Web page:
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Imagine VLSI Implementation


Implementation Overview

On April 9th, 2002, first samples of a prototype Imagine stream processor were received at Stanford. A wafer containing 93 Imagine die is shown to the left. (Click on the picture for a larger view).

The Imagine stream processor is a 16mm x 16mm, 21 million transistor chip implemented by a collaboration between Stanford Unversity and Texas Instruments (TI) in a 1.5V 0.15 micron process with five layers of aluminum metal. Stanford designed the architecture, logic, and did the floorplanning and cell placement. TI completed the layout and layout verification.

Building a prototype Imagine processor contributed in three key ways to the overall project. First, many things were learned about the stream architecture by implementing Imagine in VLSI. Second, having prototype processors available enables real-time application and tool development which is not possible on hardware simulators. Finally, building a prototype Imagine provides a proof-of-concept to the VLSI feasibility of the processor and allows architectural studies to be based on results from actual silicon.



The Imagine implementation effort began in autumn, 1998. At its peak, the Stanford team working on design and verification six graduate students working on design and verification. The history of the Imagine implementation is shown below. In total, Stanford expended 11 person-years of work on the logic design, floorplanning, and placement of the Imagine processor.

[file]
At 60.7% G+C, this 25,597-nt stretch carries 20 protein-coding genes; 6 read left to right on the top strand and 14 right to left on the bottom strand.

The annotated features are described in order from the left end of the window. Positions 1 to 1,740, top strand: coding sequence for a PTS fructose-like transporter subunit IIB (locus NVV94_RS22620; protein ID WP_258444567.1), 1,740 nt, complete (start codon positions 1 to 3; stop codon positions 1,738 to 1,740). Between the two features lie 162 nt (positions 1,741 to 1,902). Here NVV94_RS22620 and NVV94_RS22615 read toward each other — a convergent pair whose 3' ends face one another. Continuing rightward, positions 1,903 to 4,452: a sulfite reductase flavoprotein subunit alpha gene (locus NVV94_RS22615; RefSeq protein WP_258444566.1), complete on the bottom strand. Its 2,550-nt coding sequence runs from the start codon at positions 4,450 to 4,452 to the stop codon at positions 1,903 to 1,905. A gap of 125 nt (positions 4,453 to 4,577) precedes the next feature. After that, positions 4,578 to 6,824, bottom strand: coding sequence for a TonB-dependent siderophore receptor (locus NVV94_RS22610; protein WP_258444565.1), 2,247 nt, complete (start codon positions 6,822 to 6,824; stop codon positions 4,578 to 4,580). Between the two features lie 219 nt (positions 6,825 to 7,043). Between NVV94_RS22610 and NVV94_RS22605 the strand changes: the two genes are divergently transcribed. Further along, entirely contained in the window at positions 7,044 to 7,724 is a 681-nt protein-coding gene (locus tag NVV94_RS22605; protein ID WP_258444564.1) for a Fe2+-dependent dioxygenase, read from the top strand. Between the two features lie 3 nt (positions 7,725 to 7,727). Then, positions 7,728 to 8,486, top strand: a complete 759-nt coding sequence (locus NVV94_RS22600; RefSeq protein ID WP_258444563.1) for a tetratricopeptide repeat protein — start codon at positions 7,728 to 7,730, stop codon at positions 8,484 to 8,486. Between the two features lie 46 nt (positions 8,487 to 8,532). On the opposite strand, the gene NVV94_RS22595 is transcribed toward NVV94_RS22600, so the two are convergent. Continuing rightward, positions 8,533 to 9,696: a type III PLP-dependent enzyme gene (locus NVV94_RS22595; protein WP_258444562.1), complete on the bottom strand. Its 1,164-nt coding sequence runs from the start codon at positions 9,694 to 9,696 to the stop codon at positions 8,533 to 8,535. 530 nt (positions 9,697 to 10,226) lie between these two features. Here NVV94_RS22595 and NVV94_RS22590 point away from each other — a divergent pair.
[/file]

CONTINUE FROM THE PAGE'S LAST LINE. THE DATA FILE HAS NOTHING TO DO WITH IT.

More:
• 11/1998: Logic design commenced (team consists of one student writing the behavioral RTL for an ALU cluster)
  • 11/2000: First trial placement of an ALU cluster completed
  • 12/2000: Behavioral RTL completed and functionally verified (team has grown to five graduate students)
  • 08/2001: Final placement and floorplanning completed by Stanford, and design is handed off to TI for layout and layout verification
  • 02/2002: Imagine parts enter a TI fab (part number F741749)
  • 04/2002: Stanford receives Imagine parts
  • 06/2002: First full application succesfully run in the lab


Design Methodology

Imagine was designed in a standard cell technology using the TI-ASIC design methodology. Detailed information on the design methodology can be found in "VLSI Design and Verification of the Imagine Processor"

A graphical representation of the Imagine tool flow is shown above. RTL was written in Verilog and mapped to the standard-cell library with Synopsys Design Compiler. Datapath-style placement of standard cells was carried out using a tiled-region design methodology. Tiled regions allowed for hand-assisted automatic placement of key standard cells in datapath bitslices. This methodology provided a good compromise between design effort and performance. The Avant! Apollo tool suite was used for placement, routing, and clock distribution.


Die Photo

The final cell placement and die photo of the Imagine chip are shown below.

Figure 1. Final cell placement of Imagine (click image for larger view)

Figure 2. Die Photo of Imagine (click image for larger view)